Feeds

Smith's airport ID card plans cut back to small pilot scheme

Small pilots still angry, though...

Combat fraud and increase customer satisfaction

Jacqui Smith's plans for ID cards for airport workers are in deeper trouble, with the news that next year's rollout has been downscaled to an 18 month trial at only two airports, Manchester and City of London. According to a report in today's Financial Times, the Home Secretary is due to announce the trial on Thursday - but the paper adds that no agreement has yet been reached on whether or not the trial would cover existing workers, or only new employees.

The first ID cards are scheduled to be issued to non-EU foreign nationals this month, with airport workers intended to be the first employees in "sensitive roles or locations" to be forced to apply, in the second half of 2009. Opposition within the airline industry has been virtually unanimous, however, and the sudden appearance of a lengthy trial at two smaller airports - as opposed to a general rollout across the industry - suggests strongly that the Home Office is losing this fight.

According to the FT, Manchester and London City only signed up to the scheme "in principle" after the government agreed to provide a further £500,000 for pre-employment checks for airport staff. Nor, says the paper, is there any guarantee that the scheme will be extended to the rest of the airline industry after the trial concludes.

In addition to officially announcing the trial, on Thursday Jacqui Smith is expected to announce a "prospectus of market engagement" which the paper says will invite organisations with a high street presence to bid "for contracts in areas such as fingerprinting, application checking and photographing linked to the new biometric passports and ID cards."

An Identity & Passport Service cost reported published earlier this year indicated that the government would attempt to transfer biometric enrolment for the ID scheme to the private sector, and Thursday's announcement would therefore appear to be the next phase of this.

Given the timescales, however, there may well be nothing for them to do. The first phase of the rollout, to foreign nationals, will proceed gradually as it is applied slowly to individuals renewing their leave to remain. Unless the government finds a more tractable group of victims, ID cards for key workers have been stalled until mid-2011 by the 18 month airport trial, and the plan to offer ID cards to young people 'on a voluntary basis' from 2010 will, Home Office research recently revealed, need to find more receptive young people than the ones who actually live here.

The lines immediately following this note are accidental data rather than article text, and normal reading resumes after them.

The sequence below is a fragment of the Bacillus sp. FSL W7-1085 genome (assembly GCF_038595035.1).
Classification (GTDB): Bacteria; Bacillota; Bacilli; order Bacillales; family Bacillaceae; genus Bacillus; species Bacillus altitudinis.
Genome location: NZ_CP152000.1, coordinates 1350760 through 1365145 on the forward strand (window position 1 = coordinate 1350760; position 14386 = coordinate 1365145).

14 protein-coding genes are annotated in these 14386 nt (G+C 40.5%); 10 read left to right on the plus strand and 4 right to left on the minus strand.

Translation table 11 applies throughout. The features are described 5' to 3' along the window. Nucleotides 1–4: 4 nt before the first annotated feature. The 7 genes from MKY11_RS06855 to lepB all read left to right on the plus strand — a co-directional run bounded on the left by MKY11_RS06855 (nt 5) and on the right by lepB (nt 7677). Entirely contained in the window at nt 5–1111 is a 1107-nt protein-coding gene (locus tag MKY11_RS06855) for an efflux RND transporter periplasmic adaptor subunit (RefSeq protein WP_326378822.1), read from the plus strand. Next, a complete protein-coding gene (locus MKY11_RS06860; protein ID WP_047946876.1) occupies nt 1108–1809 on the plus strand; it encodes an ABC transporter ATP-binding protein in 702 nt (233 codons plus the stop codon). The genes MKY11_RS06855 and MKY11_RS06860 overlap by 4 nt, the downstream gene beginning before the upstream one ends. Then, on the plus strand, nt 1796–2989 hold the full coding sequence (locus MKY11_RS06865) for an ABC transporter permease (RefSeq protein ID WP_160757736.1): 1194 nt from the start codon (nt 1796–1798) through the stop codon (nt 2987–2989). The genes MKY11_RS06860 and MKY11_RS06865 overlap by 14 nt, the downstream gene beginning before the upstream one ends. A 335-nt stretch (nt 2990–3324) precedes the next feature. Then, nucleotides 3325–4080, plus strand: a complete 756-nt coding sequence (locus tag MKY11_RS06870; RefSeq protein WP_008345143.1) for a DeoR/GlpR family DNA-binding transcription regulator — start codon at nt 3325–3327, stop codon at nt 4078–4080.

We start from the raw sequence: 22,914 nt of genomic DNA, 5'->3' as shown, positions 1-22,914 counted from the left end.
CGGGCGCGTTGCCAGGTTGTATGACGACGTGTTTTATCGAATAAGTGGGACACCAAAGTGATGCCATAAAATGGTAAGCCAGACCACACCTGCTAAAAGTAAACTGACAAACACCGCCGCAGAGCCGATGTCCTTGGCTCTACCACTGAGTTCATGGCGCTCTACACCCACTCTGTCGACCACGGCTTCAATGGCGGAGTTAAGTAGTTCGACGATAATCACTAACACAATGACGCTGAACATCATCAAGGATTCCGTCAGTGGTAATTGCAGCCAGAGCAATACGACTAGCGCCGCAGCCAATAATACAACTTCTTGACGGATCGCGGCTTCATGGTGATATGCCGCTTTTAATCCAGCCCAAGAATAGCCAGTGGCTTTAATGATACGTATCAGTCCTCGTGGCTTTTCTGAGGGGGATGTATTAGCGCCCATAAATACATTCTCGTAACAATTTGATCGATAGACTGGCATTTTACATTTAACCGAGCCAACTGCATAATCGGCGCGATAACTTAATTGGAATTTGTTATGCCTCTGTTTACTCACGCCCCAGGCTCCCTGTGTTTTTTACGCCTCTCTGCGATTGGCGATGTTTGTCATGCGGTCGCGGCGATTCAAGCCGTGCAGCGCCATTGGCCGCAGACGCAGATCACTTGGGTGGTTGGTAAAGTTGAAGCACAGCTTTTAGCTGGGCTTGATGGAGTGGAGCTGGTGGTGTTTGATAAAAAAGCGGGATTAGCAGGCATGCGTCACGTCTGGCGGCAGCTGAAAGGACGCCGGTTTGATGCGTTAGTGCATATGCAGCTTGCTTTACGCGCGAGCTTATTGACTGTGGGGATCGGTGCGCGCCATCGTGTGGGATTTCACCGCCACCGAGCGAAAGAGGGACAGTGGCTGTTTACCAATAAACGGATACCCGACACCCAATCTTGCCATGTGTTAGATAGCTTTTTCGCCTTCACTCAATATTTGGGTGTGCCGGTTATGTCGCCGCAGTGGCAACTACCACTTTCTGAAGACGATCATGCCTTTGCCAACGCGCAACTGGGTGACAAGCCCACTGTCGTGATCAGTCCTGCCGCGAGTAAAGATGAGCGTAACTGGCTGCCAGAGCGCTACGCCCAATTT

Essentially, the whole show has been effectively kicked into touch until after the next election, which will be 2010 at the latest. ®

SANS - Survey on application security programs

More from The Register

next story
MtGox chief Karpelès refuses to come to US for g-men's grilling
Bitcoin baron says he needs another lawyer for FinCEN chat
Did a date calculation bug just cost hard-up Co-op Bank £110m?
And just when Brit banking org needs £400m to stay afloat
One year on: diplomatic fail as Chinese APT gangs get back to work
Mandiant says past 12 months shows Beijing won't call off its hackers
Don't let no-hire pact suit witnesses call Steve Jobs a bullyboy, plead Apple and Google
'Irrelevant' character evidence should be excluded – lawyers
EFF: Feds plan to put 52 MILLION FACES into recognition database
System would identify faces as part of biometrics collection
Lavabit loses contempt of court appeal over protecting Snowden, customers
Judges rule complaints about government power are too little, too late
Ex-Tony Blair adviser is new top boss at UK spy-hive GCHQ
Robert Hannigan to replace Sir Iain Lobban in the autumn
Alphadex fires back at British Gas with overcharging allegation
Brit colo outfit says it paid for 347KVA, has been charged for 1940KVA
Jack the RIPA: Blighty cops ignore law, retain innocents' comms data
Prime minister: Nothing to see here, go about your business
Banks slap Olympus with £160 MEEELLION lawsuit
Scandal hit camera maker just can't shake off its past
prev story

Whitepapers

Designing a defence for mobile apps
In this whitepaper learn the various considerations for defending mobile applications; from the mobile application architecture itself to the myriad testing technologies needed to properly assess mobile applications risk.
3 Big data security analytics techniques
Applying these Big Data security analytics techniques can help you make your business safer by detecting attacks early, before significant damage is done.
Five 3D headsets to be won!
We were so impressed by the Durovis Dive headset we’ve asked the company to give some away to Reg readers.
The benefits of software based PBX
Why you should break free from your proprietary PBX and how to leverage your existing server hardware.
Securing web applications made simple and scalable
In this whitepaper learn how automated security testing can provide a simple and scalable way to protect your web applications.